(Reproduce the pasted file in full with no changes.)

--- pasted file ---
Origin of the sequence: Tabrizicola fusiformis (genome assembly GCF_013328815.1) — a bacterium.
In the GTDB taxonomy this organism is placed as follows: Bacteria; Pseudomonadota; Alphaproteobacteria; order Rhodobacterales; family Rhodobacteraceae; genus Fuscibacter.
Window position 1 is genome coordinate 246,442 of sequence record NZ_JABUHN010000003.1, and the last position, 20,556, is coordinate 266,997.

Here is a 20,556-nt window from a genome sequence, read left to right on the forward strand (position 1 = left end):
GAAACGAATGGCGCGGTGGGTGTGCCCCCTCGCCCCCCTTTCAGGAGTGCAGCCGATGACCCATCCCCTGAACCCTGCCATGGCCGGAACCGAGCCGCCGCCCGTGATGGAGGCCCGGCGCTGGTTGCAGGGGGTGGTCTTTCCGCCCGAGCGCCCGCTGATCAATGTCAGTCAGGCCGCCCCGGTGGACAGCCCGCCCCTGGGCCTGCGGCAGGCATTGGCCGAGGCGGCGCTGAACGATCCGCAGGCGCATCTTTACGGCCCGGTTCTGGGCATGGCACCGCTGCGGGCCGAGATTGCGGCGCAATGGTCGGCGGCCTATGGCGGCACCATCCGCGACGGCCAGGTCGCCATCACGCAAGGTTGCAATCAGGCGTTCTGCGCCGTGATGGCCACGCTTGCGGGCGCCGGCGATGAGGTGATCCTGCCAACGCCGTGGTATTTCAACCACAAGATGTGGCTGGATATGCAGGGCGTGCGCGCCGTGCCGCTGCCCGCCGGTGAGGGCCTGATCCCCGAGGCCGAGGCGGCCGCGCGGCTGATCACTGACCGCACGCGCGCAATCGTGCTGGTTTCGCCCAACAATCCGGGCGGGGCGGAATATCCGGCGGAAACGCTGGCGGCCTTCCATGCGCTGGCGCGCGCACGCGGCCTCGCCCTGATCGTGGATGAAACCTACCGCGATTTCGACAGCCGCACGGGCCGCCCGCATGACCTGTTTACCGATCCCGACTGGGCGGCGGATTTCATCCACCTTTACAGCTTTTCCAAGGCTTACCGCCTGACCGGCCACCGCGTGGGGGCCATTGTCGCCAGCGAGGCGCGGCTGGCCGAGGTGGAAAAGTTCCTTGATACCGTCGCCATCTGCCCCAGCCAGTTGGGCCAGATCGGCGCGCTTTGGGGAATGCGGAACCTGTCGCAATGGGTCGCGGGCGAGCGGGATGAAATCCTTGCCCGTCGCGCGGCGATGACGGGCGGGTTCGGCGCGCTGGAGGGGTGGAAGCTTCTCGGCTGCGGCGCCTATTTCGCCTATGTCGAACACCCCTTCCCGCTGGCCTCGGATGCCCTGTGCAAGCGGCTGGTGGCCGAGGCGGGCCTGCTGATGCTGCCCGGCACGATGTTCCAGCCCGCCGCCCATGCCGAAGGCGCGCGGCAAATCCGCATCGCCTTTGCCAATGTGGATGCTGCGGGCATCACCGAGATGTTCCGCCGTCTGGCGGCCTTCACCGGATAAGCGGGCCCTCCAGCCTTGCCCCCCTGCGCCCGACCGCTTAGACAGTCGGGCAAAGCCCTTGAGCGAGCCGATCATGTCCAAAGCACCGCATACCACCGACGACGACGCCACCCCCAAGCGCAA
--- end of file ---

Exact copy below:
Origin of the sequence: Tabrizicola fusiformis (genome assembly GCF_013328815.1) — a bacterium.
In the GTDB taxonomy this organism is placed as follows: Bacteria; Pseudomonadota; Alphaproteobacteria; order Rhodobacterales; family Rhodobacteraceae; genus Fuscibacter.
Window position 1 is genome coordinate 246,442 of sequence record NZ_JABUHN010000003.1, and the last position, 20,556, is coordinate 266,997.

Here is a 20,556-nt window from a genome sequence, read left to right on the forward strand (position 1 = left end):
GAAACGAATGGCGCGGTGGGTGTGCCCCCTCGCCCCCCTTTCAGGAGTGCAGCCGATGACCCATCCCCTGAACCCTGCCATGGCCGGAACCGAGCCGCCGCCCGTGATGGAGGCCCGGCGCTGGTTGCAGGGGGTGGTCTTTCCGCCCGAGCGCCCGCTGATCAATGTCAGTCAGGCCGCCCCGGTGGACAGCCCGCCCCTGGGCCTGCGGCAGGCATTGGCCGAGGCGGCGCTGAACGATCCGCAGGCGCATCTTTACGGCCCGGTTCTGGGCATGGCACCGCTGCGGGCCGAGATTGCGGCGCAATGGTCGGCGGCCTATGGCGGCACCATCCGCGACGGCCAGGTCGCCATCACGCAAGGTTGCAATCAGGCGTTCTGCGCCGTGATGGCCACGCTTGCGGGCGCCGGCGATGAGGTGATCCTGCCAACGCCGTGGTATTTCAACCACAAGATGTGGCTGGATATGCAGGGCGTGCGCGCCGTGCCGCTGCCCGCCGGTGAGGGCCTGATCCCCGAGGCCGAGGCGGCCGCGCGGCTGATCACTGACCGCACGCGCGCAATCGTGCTGGTTTCGCCCAACAATCCGGGCGGGGCGGAATATCCGGCGGAAACGCTGGCGGCCTTCCATGCGCTGGCGCGCGCACGCGGCCTCGCCCTGATCGTGGATGAAACCTACCGCGATTTCGACAGCCGCACGGGCCGCCCGCATGACCTGTTTACCGATCCCGACTGGGCGGCGGATTTCATCCACCTTTACAGCTTTTCCAAGGCTTACCGCCTGACCGGCCACCGCGTGGGGGCCATTGTCGCCAGCGAGGCGCGGCTGGCCGAGGTGGAAAAGTTCCTTGATACCGTCGCCATCTGCCCCAGCCAGTTGGGCCAGATCGGCGCGCTTTGGGGAATGCGGAACCTGTCGCAATGGGTCGCGGGCGAGCGGGATGAAATCCTTGCCCGTCGCGCGGCGATGACGGGCGGGTTCGGCGCGCTGGAGGGGTGGAAGCTTCTCGGCTGCGGCGCCTATTTCGCCTATGTCGAACACCCCTTCCCGCTGGCCTCGGATGCCCTGTGCAAGCGGCTGGTGGCCGAGGCGGGCCTGCTGATGCTGCCCGGCACGATGTTCCAGCCCGCCGCCCATGCCGAAGGCGCGCGGCAAATCCGCATCGCCTTTGCCAATGTGGATGCTGCGGGCATCACCGAGATGTTCCGCCGTCTGGCGGCCTTCACCGGATAAGCGGGCCCTCCAGCCTTGCCCCCCTGCGCCCGACCGCTTAGACAGTCGGGCAAAGCCCTTGAGCGAGCCGATCATGTCCAAAGCACCGCATACCACCGACGACGACGCCACCCCCAAGCGCAA